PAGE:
The Hardest Part of Crisis Planning – Taking the First Steps
Several times lately, I've been asked the question, "How much of your business is helping clients prepare for crisis, and how much is responding when the actual crisis hits?" While most of us who specialize in crisis communications appreciate the importance of preparedness, what we also know is that many more clients come in the door not realizing they need a crisis plan or knowing how to get started.
One of the first tasks in crisis planning is educating internal leadership on the difference between an issue and a crisis. We often want to "respond" to issues – but an issue is something that a business is engaged in managing. A crisis is something to which a business must respond.
For example: Environmental responsibility is an issue. Businesses of many types must consider their role in preserving the land, air and water for future generations. Many companies' day-to-day activities have an impact on the environment, whether it be emissions from a plant, discharges of wastewater, or other common processes. Regulators are often a part of this issues management program.
If a manufacturing plant has an ammonia leak resulting in hazardous emissions into neighboring communities or employee injury – that is a crisis. At that point, the company must go into response mode to ensure the safety of those involved, to protect the environment, and to prevent damage to the company's reputation.
Even when defined separately from issues management, crises in the abstract seem so remote and are often impossible to even conceive for company officials. That said, they happen more than we'd like to accept. When helping a client prepare for a crisis, we ask them to think about those crises that are both likely to happen and likely to have an impact on the business.
For example: A meteor hitting a manufacturing plant would clearly be high impact, but would not have a high degree of likelihood of occurrence. A plant worker being mildly injured on the job would be high likelihood, but unless serious or due to some kind of criminal negligence, would not be highly impactful on the business. Using the same example of a plant location, what could be both high likelihood and high impact is the possibility that that plant might have a fault in a production line that would lead to adulterated product and a possible recall.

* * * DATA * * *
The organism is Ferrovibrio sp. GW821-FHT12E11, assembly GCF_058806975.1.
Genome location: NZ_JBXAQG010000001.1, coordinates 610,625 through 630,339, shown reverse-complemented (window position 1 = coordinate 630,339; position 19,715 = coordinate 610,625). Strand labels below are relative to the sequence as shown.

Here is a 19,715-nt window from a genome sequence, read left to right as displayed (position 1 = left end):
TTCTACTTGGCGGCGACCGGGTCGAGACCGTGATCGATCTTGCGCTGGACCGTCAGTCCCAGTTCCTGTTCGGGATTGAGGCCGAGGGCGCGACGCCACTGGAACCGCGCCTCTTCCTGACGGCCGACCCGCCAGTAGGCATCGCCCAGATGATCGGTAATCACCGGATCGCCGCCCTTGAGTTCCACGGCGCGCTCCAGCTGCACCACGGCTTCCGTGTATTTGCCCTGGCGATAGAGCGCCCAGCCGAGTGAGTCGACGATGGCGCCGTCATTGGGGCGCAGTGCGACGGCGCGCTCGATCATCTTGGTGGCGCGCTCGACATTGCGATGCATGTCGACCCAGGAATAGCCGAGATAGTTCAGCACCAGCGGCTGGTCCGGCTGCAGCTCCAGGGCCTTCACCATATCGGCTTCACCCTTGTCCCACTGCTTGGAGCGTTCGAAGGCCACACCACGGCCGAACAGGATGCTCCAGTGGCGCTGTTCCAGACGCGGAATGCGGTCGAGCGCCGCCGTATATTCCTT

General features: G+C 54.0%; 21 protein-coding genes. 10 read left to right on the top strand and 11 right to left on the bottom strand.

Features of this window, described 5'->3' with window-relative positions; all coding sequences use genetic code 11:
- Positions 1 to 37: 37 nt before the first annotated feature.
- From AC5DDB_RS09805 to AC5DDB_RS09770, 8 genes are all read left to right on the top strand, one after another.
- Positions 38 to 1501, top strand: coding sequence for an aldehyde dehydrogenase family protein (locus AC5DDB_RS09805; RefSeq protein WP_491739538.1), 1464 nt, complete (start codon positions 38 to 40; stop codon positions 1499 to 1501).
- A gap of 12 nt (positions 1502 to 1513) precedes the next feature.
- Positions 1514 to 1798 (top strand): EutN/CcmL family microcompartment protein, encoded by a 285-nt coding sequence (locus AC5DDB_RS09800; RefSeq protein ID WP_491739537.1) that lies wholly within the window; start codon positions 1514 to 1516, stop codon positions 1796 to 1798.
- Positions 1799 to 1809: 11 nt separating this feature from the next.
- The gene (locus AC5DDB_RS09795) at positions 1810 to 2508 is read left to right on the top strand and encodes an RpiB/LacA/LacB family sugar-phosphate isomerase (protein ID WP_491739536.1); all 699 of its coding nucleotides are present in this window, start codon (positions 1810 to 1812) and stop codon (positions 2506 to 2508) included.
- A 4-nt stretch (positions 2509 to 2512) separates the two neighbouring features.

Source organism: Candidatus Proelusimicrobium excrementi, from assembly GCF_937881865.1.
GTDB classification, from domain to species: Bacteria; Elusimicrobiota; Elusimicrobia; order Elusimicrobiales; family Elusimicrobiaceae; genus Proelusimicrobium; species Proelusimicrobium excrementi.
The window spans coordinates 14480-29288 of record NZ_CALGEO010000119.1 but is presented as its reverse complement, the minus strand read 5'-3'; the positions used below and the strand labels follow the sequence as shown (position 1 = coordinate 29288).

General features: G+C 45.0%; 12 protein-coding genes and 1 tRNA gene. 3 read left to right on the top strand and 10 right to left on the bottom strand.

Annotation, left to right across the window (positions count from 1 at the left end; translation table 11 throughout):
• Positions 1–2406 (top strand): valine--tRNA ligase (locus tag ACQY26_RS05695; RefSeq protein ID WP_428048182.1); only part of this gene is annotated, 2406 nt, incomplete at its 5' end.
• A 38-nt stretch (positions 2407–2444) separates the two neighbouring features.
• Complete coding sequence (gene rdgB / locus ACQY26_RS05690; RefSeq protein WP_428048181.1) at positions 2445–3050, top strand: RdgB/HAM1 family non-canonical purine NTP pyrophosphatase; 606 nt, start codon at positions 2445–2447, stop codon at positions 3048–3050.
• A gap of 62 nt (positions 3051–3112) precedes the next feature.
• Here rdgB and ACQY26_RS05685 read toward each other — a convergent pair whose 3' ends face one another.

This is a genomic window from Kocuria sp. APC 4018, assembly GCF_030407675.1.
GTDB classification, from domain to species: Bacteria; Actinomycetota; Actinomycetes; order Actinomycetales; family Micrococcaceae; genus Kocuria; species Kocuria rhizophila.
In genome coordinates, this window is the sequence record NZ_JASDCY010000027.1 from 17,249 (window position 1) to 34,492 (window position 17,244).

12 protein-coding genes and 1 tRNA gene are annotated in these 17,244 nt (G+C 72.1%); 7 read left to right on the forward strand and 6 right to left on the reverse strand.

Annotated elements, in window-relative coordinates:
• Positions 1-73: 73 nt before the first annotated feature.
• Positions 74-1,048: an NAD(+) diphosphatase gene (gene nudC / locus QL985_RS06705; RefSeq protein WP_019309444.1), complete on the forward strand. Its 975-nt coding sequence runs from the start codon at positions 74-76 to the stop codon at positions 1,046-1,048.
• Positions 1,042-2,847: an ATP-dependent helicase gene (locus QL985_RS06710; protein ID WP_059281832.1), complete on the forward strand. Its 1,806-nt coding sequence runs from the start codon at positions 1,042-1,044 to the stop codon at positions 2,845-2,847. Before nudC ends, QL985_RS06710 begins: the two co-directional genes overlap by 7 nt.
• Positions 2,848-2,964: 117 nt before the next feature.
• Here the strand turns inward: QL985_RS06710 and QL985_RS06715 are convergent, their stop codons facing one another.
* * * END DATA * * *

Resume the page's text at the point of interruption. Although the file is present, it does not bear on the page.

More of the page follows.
This "high-likelihood, high-impact" method of identifying potential crises is an essential exercise in preparedness and also is instructive in determining those crises that, given those parameters, could have a negative impact on the reputation of the business.
What is equally critical is to have all internal stakeholders and subject matter experts engaged in the crisis identification exercise and subsequent planning process. A crisis response plan is not something you can "order up" and wait for the binder (or electronic file) to arrive. While a plan can be supported and crafted by an outside source, the direction and insight that shapes the content of the plan must originate within the organization itself.
A good crisis preparedness plan needs broad acceptance across the business. From human resources to operations, from sales to regulatory compliance, each business unit must recognize its role in crisis planning and response – the best way to ensure that is to secure their early and regular participation in the preparedness process itself.
When business or organization leaders fully understand how to define a crisis and what crises are most likely and impactful, and when those with a stake in ensuring the company's ongoing reputation have an active voice during crisis preparedness planning, the company has the best opportunity for development of a crisis response plan that is focused and effective. A strong, complete and well-planned crisis response is critical to mitigating any long-term damage to the business and its reputation.